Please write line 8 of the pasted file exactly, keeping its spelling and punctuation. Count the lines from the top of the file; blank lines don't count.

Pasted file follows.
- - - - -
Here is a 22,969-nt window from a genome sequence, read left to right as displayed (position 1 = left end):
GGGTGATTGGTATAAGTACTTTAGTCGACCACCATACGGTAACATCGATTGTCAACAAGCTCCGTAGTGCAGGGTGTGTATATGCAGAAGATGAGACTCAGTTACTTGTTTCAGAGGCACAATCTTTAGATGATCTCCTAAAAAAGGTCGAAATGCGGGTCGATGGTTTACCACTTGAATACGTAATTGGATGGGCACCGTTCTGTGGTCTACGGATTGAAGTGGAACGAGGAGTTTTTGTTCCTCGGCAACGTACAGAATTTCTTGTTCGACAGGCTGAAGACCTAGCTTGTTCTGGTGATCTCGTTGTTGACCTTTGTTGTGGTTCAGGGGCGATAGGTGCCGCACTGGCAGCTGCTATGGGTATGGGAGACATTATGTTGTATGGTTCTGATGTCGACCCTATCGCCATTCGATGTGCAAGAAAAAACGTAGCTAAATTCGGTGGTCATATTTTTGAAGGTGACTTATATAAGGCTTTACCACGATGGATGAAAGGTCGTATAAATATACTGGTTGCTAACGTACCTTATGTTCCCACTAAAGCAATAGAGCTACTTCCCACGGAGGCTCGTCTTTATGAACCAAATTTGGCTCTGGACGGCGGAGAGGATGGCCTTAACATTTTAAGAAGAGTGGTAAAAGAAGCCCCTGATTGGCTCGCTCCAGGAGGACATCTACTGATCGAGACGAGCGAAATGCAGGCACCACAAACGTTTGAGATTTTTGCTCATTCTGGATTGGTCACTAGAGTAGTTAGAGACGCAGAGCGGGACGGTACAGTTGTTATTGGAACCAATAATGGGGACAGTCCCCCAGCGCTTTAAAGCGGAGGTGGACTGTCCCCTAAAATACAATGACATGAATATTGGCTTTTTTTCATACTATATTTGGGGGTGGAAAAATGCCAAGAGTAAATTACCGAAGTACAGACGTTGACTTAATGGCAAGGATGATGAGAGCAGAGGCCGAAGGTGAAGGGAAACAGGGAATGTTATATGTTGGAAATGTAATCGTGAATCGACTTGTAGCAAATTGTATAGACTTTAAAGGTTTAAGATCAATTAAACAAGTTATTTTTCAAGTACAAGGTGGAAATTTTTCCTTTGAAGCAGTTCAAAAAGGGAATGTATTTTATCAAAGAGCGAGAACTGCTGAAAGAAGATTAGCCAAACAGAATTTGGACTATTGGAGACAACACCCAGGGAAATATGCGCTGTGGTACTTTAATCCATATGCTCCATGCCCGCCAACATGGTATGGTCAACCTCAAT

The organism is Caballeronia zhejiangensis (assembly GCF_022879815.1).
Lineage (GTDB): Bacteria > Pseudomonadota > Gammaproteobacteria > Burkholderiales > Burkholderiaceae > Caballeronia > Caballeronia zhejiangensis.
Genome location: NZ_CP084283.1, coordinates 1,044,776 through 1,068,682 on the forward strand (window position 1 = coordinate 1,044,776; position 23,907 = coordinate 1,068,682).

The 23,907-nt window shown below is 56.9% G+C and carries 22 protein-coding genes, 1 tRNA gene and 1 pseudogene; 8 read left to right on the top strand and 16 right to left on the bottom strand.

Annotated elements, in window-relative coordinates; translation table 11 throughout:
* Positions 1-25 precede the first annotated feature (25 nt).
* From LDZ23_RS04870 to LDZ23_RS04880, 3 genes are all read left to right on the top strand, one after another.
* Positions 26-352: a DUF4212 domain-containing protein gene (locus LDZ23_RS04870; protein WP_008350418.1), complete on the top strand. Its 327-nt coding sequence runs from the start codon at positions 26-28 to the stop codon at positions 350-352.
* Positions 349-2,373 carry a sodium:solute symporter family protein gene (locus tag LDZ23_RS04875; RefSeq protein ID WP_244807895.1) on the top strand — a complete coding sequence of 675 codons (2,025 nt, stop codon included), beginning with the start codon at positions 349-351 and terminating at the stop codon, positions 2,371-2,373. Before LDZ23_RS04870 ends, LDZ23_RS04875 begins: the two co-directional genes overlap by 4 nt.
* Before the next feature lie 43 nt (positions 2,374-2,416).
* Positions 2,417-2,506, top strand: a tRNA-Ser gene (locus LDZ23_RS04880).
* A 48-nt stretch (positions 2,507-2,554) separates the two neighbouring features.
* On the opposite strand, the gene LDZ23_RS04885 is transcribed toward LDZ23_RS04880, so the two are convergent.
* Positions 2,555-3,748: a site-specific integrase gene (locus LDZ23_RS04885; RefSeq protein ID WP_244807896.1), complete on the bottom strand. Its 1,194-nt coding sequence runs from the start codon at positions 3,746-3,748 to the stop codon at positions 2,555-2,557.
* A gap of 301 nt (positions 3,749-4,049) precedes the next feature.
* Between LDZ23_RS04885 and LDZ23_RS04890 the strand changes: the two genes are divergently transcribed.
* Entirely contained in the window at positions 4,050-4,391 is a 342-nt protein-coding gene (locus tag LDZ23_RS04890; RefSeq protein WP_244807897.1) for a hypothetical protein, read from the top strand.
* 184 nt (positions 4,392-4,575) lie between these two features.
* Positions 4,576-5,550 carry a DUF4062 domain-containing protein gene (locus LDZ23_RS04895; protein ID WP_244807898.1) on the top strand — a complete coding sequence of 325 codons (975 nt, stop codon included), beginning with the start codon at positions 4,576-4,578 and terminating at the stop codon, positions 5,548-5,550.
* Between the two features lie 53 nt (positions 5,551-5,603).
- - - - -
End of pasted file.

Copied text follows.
* Positions 1-25 precede the first annotated feature (25 nt).